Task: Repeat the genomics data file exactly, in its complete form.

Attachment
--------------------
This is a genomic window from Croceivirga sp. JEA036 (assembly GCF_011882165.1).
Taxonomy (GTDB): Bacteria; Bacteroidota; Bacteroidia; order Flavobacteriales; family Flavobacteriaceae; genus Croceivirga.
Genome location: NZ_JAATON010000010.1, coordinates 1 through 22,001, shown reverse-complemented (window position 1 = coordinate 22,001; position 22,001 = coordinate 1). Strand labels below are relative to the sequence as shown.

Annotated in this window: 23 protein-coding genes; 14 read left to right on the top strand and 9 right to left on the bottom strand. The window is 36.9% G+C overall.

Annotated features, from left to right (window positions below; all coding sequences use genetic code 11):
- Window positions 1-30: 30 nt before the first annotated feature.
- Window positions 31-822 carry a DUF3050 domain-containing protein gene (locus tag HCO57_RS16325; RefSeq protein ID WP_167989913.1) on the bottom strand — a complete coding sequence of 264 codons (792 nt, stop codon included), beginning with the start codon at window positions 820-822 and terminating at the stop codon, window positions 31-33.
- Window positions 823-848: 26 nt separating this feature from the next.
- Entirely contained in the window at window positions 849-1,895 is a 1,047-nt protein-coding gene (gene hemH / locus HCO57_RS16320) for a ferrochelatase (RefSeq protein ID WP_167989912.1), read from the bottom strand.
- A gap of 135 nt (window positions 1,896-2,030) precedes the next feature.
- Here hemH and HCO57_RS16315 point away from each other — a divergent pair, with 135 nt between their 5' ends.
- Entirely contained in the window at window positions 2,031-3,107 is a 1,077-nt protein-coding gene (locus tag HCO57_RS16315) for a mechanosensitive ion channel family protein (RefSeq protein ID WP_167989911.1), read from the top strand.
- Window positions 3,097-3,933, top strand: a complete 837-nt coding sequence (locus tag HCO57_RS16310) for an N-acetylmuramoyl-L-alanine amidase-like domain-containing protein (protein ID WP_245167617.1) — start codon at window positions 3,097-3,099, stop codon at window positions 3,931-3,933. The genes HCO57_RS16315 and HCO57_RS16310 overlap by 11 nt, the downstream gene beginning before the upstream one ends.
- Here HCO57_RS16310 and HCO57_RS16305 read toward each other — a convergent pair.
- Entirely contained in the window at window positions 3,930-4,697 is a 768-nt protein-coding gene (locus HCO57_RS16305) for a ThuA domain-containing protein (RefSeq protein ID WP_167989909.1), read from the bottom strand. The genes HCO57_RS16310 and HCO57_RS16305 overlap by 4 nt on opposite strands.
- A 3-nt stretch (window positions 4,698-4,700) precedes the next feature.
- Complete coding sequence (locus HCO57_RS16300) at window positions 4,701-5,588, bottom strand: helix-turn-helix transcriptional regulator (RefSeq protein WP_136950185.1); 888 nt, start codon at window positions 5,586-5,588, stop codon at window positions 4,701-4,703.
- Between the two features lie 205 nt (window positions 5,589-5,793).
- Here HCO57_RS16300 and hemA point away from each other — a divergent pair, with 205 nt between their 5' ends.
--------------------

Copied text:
This is a genomic window from Croceivirga sp. JEA036 (assembly GCF_011882165.1).
Taxonomy (GTDB): Bacteria; Bacteroidota; Bacteroidia; order Flavobacteriales; family Flavobacteriaceae; genus Croceivirga.
Genome location: NZ_JAATON010000010.1, coordinates 1 through 22,001, shown reverse-complemented (window position 1 = coordinate 22,001; position 22,001 = coordinate 1). Strand labels below are relative to the sequence as shown.

Annotated in this window: 23 protein-coding genes; 14 read left to right on the top strand and 9 right to left on the bottom strand. The window is 36.9% G+C overall.

Annotated features, from left to right (window positions below; all coding sequences use genetic code 11):
- Window positions 1-30: 30 nt before the first annotated feature.
- Window positions 31-822 carry a DUF3050 domain-containing protein gene (locus tag HCO57_RS16325; RefSeq protein ID WP_167989913.1) on the bottom strand — a complete coding sequence of 264 codons (792 nt, stop codon included), beginning with the start codon at window positions 820-822 and terminating at the stop codon, window positions 31-33.
- Window positions 823-848: 26 nt separating this feature from the next.
- Entirely contained in the window at window positions 849-1,895 is a 1,047-nt protein-coding gene (gene hemH / locus HCO57_RS16320) for a ferrochelatase (RefSeq protein ID WP_167989912.1), read from the bottom strand.
- A gap of 135 nt (window positions 1,896-2,030) precedes the next feature.
- Here hemH and HCO57_RS16315 point away from each other — a divergent pair, with 135 nt between their 5' ends.
- Entirely contained in the window at window positions 2,031-3,107 is a 1,077-nt protein-coding gene (locus tag HCO57_RS16315) for a mechanosensitive ion channel family protein (RefSeq protein ID WP_167989911.1), read from the top strand.
- Window positions 3,097-3,933, top strand: a complete 837-nt coding sequence (locus tag HCO57_RS16310) for an N-acetylmuramoyl-L-alanine amidase-like domain-containing protein (protein ID WP_245167617.1) — start codon at window positions 3,097-3,099, stop codon at window positions 3,931-3,933. The genes HCO57_RS16315 and HCO57_RS16310 overlap by 11 nt, the downstream gene beginning before the upstream one ends.
- Here HCO57_RS16310 and HCO57_RS16305 read toward each other — a convergent pair.
- Entirely contained in the window at window positions 3,930-4,697 is a 768-nt protein-coding gene (locus HCO57_RS16305) for a ThuA domain-containing protein (RefSeq protein ID WP_167989909.1), read from the bottom strand. The genes HCO57_RS16310 and HCO57_RS16305 overlap by 4 nt on opposite strands.
- A 3-nt stretch (window positions 4,698-4,700) precedes the next feature.
- Complete coding sequence (locus HCO57_RS16300) at window positions 4,701-5,588, bottom strand: helix-turn-helix transcriptional regulator (RefSeq protein WP_136950185.1); 888 nt, start codon at window positions 5,586-5,588, stop codon at window positions 4,701-4,703.
- Between the two features lie 205 nt (window positions 5,589-5,793).
- Here HCO57_RS16300 and hemA point away from each other — a divergent pair, with 205 nt between their 5' ends.